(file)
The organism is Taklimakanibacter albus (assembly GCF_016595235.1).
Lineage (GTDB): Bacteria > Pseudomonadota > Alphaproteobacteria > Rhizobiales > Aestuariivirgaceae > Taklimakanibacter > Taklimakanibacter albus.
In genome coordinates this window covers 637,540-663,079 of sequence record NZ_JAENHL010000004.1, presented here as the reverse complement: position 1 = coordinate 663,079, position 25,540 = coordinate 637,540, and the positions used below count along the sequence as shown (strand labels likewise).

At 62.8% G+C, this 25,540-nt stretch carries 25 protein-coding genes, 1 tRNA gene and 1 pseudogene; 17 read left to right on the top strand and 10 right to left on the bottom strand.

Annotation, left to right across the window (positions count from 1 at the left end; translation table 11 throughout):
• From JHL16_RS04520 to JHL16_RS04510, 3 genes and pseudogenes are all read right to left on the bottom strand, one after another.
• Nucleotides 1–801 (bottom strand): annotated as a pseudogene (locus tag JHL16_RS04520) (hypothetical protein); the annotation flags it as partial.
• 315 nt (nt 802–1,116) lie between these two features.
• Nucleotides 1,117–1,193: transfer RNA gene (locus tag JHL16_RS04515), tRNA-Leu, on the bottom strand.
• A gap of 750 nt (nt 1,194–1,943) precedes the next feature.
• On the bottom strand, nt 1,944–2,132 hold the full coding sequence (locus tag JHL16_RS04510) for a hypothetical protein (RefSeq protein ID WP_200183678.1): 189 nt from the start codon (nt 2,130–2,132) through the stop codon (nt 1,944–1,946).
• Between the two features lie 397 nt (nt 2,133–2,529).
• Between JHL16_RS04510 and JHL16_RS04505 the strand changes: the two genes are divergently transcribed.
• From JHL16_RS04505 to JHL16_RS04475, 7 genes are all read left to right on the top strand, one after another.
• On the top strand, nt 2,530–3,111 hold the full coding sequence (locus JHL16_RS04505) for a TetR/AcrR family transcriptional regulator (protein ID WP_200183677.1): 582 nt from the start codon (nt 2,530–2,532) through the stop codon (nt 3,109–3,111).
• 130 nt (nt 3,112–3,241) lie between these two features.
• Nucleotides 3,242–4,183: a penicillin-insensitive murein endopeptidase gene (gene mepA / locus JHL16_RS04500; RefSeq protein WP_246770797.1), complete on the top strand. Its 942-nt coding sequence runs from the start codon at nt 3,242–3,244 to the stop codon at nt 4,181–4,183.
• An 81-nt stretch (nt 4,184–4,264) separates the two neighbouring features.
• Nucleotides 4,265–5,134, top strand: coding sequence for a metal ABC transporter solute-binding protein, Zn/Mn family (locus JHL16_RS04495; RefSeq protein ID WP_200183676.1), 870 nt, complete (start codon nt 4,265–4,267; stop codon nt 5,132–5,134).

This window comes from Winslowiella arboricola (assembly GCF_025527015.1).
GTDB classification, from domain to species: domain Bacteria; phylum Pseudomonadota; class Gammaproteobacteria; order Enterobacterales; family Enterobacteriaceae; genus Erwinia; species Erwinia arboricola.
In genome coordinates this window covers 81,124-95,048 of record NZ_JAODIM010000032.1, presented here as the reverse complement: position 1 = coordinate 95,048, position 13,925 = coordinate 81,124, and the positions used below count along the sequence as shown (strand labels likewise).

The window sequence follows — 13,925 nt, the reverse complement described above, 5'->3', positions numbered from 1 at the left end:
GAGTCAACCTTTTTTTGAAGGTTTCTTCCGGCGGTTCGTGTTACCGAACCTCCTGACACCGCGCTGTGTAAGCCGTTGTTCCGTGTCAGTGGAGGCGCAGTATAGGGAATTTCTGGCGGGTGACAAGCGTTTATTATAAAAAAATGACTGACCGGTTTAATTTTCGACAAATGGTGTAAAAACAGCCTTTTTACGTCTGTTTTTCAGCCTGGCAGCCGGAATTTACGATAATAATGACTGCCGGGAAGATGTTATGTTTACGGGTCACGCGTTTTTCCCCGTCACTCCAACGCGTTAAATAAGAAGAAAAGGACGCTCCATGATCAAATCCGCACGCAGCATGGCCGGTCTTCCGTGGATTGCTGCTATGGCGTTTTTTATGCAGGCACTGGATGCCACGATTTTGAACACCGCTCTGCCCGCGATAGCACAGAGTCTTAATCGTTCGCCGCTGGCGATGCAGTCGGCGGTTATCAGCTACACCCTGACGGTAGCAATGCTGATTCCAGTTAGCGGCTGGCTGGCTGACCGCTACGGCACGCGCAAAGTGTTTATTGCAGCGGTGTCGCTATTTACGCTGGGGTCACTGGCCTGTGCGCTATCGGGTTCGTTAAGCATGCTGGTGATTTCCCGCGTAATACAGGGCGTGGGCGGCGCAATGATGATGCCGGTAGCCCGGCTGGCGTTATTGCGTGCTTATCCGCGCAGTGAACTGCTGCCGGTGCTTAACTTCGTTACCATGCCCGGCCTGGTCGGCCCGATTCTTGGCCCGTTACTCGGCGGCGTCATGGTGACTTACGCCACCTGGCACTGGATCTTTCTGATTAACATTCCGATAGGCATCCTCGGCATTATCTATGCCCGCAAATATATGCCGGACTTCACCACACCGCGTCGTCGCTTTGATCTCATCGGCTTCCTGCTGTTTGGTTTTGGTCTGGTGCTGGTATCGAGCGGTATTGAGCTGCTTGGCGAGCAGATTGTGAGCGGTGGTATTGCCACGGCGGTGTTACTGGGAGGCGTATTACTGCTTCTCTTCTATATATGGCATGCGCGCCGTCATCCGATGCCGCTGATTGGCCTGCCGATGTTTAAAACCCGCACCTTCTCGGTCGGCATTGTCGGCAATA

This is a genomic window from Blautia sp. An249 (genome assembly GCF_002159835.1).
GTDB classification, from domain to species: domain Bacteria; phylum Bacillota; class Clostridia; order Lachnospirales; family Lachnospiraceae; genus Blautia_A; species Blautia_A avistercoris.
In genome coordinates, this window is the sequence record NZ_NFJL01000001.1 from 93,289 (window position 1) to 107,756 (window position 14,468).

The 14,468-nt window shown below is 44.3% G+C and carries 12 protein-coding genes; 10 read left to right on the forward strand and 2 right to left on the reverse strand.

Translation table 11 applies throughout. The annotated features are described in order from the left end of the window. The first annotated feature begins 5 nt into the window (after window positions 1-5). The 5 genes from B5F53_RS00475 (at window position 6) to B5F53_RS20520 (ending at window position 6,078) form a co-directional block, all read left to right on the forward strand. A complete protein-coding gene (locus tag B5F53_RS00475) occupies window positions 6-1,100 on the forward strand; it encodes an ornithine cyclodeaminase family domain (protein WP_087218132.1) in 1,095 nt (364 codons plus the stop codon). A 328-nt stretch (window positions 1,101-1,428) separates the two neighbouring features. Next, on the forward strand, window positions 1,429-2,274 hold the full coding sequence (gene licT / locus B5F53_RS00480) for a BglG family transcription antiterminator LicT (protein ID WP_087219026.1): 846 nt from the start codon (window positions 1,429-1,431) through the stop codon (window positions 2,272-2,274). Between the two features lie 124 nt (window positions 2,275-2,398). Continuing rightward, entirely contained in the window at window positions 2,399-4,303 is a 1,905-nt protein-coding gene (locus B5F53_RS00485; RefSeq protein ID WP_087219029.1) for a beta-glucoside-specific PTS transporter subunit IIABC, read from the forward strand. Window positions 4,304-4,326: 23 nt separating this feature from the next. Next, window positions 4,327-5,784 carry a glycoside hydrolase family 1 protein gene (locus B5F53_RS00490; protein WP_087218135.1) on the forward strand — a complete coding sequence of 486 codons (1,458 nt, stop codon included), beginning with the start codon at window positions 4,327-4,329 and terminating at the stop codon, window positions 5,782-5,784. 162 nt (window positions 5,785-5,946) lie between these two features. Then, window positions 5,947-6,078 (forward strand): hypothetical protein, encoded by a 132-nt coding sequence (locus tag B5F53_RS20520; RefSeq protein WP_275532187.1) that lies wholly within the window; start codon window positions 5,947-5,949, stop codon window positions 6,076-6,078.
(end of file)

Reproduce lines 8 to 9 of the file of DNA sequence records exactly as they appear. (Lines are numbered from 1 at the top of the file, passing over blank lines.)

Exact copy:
• 315 nt (nt 802–1,116) lie between these two features.
• Nucleotides 1,117–1,193: transfer RNA gene (locus tag JHL16_RS04515), tRNA-Leu, on the bottom strand.